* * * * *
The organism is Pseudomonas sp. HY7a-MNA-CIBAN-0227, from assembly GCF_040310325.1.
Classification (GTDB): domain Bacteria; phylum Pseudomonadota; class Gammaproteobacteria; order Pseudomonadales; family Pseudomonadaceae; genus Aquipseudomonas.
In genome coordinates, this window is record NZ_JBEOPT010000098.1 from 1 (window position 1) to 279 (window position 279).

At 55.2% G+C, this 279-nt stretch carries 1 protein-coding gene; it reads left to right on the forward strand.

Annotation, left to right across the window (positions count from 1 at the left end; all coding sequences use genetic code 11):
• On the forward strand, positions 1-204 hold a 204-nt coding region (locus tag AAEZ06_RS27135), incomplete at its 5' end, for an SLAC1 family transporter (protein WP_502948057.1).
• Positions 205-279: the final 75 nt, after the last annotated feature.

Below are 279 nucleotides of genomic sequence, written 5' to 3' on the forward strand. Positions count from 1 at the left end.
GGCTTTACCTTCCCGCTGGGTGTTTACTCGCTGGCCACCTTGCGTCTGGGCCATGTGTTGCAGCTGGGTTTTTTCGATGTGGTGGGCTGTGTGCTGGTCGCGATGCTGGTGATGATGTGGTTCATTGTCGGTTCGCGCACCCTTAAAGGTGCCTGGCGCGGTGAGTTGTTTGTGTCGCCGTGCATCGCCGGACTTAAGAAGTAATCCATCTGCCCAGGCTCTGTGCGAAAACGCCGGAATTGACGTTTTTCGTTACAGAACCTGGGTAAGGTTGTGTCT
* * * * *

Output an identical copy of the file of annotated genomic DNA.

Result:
The organism is Pseudomonas sp. HY7a-MNA-CIBAN-0227, from assembly GCF_040310325.1.
Classification (GTDB): domain Bacteria; phylum Pseudomonadota; class Gammaproteobacteria; order Pseudomonadales; family Pseudomonadaceae; genus Aquipseudomonas.
In genome coordinates, this window is record NZ_JBEOPT010000098.1 from 1 (window position 1) to 279 (window position 279).

At 55.2% G+C, this 279-nt stretch carries 1 protein-coding gene; it reads left to right on the forward strand.

Annotation, left to right across the window (positions count from 1 at the left end; all coding sequences use genetic code 11):
• On the forward strand, positions 1-204 hold a 204-nt coding region (locus tag AAEZ06_RS27135), incomplete at its 5' end, for an SLAC1 family transporter (protein WP_502948057.1).
• Positions 205-279: the final 75 nt, after the last annotated feature.

Below are 279 nucleotides of genomic sequence, written 5' to 3' on the forward strand. Positions count from 1 at the left end.
GGCTTTACCTTCCCGCTGGGTGTTTACTCGCTGGCCACCTTGCGTCTGGGCCATGTGTTGCAGCTGGGTTTTTTCGATGTGGTGGGCTGTGTGCTGGTCGCGATGCTGGTGATGATGTGGTTCATTGTCGGTTCGCGCACCCTTAAAGGTGCCTGGCGCGGTGAGTTGTTTGTGTCGCCGTGCATCGCCGGACTTAAGAAGTAATCCATCTGCCCAGGCTCTGTGCGAAAACGCCGGAATTGACGTTTTTCGTTACAGAACCTGGGTAAGGTTGTGTCT